It is meeting other Welshmen on the battlefield which gets the most attention in Edgar's diary:

"I met some Welsh Fus [Fusiliers] who are camped near to us we had a good time and it was good to talk a bit of Welsh for once it reminded me of home."

After the war he returned to Llanelli and married his sweetheart Olga, but died aged 34 in October 1929.

His family believe he died from sleeping sickness, a disease which he would have been carrying when he left Egypt in April 1916.

James Pugh Richards

Image caption James Pugh (JP) Richards pursued a career in teaching after the war

Born in Duffryn Ardudwy, Meirionnydd in 1895, James Pugh (known as JP) Richards volunteered to serve in the army on 7 October 1914, joining the 13th Battalion of the Royal Welsh Fusiliers.

Among the items loaned to the students by his daughter Eleri Rogers are a series of postcards sent home by JP while training in Llandudno.

One includes an account of a visit by David Lloyd George, who was later to become prime minister, to inspect the troops in March 1915.

The soldier wrote: "Here is a picture for you of the crowd running towards the 'Grand Stand' to see Mr Lloyd George after the march past on Monday."

But he wrote that the politician had to abandon his speech and flee to the Imperial Hotel for sanctuary from the acclamations of the crowd.

On New Year's Day JP wrote a letter home from France where he was stationed near Neuve Chapelle.

"It's a shame to think that we are waging war against a Christian country like our own but there are many signs these days that the end is not far away - this is my prayer 'let the day come soon'".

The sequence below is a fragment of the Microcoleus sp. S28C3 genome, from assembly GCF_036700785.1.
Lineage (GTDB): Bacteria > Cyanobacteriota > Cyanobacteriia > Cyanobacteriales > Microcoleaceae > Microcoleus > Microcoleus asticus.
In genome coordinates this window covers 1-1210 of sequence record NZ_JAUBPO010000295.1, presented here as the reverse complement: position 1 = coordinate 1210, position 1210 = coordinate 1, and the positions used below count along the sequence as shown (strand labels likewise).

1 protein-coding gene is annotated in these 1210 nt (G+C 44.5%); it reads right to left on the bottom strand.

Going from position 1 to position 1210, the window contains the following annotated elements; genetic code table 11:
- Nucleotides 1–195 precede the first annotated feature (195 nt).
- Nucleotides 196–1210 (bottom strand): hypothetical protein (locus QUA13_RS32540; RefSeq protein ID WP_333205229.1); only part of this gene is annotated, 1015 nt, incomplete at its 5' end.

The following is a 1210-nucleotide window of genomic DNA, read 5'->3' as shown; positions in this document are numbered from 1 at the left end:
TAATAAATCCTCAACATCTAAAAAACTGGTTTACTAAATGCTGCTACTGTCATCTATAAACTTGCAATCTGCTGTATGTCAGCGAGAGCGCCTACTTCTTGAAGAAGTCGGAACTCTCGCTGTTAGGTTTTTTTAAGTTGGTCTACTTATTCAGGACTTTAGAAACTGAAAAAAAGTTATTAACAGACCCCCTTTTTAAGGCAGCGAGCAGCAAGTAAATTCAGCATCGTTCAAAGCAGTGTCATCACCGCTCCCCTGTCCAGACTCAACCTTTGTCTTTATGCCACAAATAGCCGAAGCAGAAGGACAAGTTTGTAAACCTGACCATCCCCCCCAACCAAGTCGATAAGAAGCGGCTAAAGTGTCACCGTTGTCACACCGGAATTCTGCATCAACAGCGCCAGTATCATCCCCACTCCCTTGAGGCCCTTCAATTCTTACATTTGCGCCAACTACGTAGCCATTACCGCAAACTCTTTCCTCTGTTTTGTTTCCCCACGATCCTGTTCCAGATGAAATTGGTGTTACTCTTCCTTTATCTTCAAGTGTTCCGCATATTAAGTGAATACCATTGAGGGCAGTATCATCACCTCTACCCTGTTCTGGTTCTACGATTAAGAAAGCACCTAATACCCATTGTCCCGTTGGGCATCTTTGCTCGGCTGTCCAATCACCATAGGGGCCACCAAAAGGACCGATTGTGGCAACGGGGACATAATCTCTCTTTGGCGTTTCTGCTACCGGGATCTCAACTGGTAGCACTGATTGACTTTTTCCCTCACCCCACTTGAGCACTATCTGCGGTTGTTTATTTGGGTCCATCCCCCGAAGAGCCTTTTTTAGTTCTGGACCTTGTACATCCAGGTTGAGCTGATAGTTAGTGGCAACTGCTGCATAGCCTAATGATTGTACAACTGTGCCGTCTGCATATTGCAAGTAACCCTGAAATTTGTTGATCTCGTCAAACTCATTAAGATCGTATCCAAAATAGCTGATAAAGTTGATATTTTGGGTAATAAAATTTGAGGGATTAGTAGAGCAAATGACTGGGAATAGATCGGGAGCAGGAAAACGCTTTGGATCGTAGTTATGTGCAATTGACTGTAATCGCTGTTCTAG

In October 1917, JP was badly injured in an attack on the German front line, after which his right leg was amputated and his left leg was badly injured.

That marked the end of his active service and he was sent back to hospital in Manchester where doctors managed to save his left leg.

JP went on to study at the University College of Wales, Aberystwyth and later became a teacher at Twyn School, Caerphilly. He died in 1956, aged 61.

Hopkin Joseph Thomas

Image caption Hopkin Joseph Thomas did not return from the war

Hopkin Joseph Thomas was born in Bryncoch, near Neath and is thought to have enlisted with the Welsh Regiment around February or March 1916.

In material loaned by his relatives David and Val Stokes, the students found that he was serving in Egypt in 1917 with the battalion that had served in the Gallipoli campaign from August to December 1915.

In his letters home Hopkin forms a conversation with his younger brothers Victor and Richard who are also fighting but in another theatre of war:

"I hope the boys are still alright in France? Has Vic gone back to the line yet. I hope he's quite alright by this time. What about Dicky. Has he been home yet. I'm expecting to hear by every mail from him but he's not very keen on writing letters. I guess he hasn't got time etc."

In September 1918, just two months before Armistice Day, Hopkin was wounded and died and was later buried in a war ceremony in Palestine.

After a permanent headstone was put up in March 1925, his family received a photograph of his grave.

More on this story

Related Internet links

The BBC is not responsible for the content of external Internet sites